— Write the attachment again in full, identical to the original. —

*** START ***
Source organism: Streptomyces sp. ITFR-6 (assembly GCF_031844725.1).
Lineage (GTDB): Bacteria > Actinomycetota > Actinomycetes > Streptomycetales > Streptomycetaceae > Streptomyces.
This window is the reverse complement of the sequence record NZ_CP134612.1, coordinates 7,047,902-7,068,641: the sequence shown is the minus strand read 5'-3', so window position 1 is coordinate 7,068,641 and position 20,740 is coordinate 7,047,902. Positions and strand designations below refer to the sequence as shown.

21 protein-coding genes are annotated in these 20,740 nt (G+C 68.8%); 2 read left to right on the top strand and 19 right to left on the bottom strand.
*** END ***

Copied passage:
Source organism: Streptomyces sp. ITFR-6 (assembly GCF_031844725.1).
Lineage (GTDB): Bacteria > Actinomycetota > Actinomycetes > Streptomycetales > Streptomycetaceae > Streptomyces.
This window is the reverse complement of the sequence record NZ_CP134612.1, coordinates 7,047,902-7,068,641: the sequence shown is the minus strand read 5'-3', so window position 1 is coordinate 7,068,641 and position 20,740 is coordinate 7,047,902. Positions and strand designations below refer to the sequence as shown.

21 protein-coding genes are annotated in these 20,740 nt (G+C 68.8%); 2 read left to right on the top strand and 19 right to left on the bottom strand.